Azam Moosavi, Vishwas Hebbur Venkata Subba Rao and Adrian Sandu
432 Scalable Weak Constraint Gaussian Processes [abstract]
Abstract: A Weak Constraint Gaussian Process (WCGP) model is presented to integrate noisy inputs into the classical Gaussian Process predictive distribution. This follows a Data Assimilation approach i.e. by considering information provided by observed values of a noisy input in a time window. Due to the increased number of states processed from real applications and the time complexity of GP algorithms, the problem mandates a solution in a high performance computing environment. In this paper, parallelism is explored by defining the parallel WCGP model based on domain decomposition. Both a mathematical formulation of the model and a parallel algorithm are provided. We prove that the parallel implementation preserves the accuracy of the sequential one. The algorithm’s scalability is further proved to be O(p^2) where p is the number of processors.
Rossella Arcucci, Douglas McIlwraith and Yi-Ke Guo

Classifier Learning from Difficult Data (CLDD) Session 1

Time and Date: 10:35 - 12:15 on 12th June 2019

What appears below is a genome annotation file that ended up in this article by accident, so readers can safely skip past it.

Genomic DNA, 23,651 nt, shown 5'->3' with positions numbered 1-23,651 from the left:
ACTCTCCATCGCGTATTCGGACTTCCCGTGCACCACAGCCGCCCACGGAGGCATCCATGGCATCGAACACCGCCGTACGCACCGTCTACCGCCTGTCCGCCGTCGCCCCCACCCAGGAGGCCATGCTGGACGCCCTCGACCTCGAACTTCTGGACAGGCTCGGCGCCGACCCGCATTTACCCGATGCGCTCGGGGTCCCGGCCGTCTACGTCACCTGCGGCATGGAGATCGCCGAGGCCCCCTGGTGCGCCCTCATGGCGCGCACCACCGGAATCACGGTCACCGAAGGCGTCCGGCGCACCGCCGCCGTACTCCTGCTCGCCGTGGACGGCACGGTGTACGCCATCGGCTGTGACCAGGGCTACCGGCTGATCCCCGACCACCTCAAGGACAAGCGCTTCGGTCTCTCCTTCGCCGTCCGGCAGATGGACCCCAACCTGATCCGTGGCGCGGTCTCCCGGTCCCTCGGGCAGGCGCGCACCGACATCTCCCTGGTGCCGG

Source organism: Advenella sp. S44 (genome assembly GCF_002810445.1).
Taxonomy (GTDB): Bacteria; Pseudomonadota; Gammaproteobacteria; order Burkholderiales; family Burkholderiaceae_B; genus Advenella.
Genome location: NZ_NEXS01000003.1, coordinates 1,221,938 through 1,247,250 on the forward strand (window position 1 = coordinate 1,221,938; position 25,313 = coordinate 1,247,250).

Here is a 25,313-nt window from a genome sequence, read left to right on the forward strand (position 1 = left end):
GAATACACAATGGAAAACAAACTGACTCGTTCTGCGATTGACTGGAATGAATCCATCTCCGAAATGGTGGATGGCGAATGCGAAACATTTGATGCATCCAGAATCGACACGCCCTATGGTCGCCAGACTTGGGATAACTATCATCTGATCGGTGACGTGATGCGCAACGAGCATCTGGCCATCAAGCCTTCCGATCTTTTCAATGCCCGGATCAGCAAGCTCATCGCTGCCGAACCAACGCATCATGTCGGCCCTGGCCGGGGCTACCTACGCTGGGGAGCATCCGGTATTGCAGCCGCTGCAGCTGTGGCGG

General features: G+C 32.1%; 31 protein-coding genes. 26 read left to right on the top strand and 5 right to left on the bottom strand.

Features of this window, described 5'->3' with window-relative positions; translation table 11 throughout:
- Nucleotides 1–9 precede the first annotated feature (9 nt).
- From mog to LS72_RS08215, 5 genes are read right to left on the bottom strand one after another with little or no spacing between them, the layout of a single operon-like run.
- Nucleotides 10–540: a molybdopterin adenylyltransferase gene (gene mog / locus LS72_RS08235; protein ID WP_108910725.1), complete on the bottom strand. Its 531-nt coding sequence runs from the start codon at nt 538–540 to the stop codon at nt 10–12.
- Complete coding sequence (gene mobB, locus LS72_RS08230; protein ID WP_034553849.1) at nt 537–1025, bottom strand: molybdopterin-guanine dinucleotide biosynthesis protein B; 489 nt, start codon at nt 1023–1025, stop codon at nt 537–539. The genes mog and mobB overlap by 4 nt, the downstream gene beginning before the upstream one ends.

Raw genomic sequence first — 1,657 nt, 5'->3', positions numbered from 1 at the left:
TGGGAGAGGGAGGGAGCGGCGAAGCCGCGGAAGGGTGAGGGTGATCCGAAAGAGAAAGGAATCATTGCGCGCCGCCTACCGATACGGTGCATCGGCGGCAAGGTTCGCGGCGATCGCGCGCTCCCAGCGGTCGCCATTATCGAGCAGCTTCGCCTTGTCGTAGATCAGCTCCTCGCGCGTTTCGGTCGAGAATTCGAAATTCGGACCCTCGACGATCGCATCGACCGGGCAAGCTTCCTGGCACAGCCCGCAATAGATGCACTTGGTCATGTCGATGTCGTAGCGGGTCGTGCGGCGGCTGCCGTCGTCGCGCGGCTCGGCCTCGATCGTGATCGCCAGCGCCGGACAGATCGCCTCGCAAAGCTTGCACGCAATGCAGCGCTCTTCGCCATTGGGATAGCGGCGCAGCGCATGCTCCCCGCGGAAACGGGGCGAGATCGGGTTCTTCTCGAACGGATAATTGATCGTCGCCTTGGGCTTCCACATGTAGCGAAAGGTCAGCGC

Room: 0.6

Chair: Michal Wozniak

284 Keynote: ARFF data source library for distributed single/multiple instance, single/multiple output learning on Apache Spark [abstract]
Abstract: Apache Spark has become a popular framework for distributed machine learning and data mining. However, it lacks support for operating with Attribute-Relation File Format (ARFF) files in a native, convenient, transparent, efficient, and distributed way. Moreover, Spark does not support advanced learning paradigms represented in the ARFF definition including learning from data comprising single/multiple instances and/or single/multiple outputs. This paper presents an ARFF data source library to provide native support for ARFF files, single/multiple instance, and/or single/multiple output learning on Apache Spark. This data source extends seamlessly the Apache Spark machine learning library allowing to load all the ARFF file varieties, attribute types, and learning paradigms. The ARFF data source allows researchers to incorporate a large number of diverse datasets, and develop scalable solutions for learning problems with increased complexity. The data source is implemented on Scala, just like the Apache Spark source code, however, it can be used from Java, Scala, and Python. The ARFF data source is free and open source, available on GitHub under the Apache License 2.0.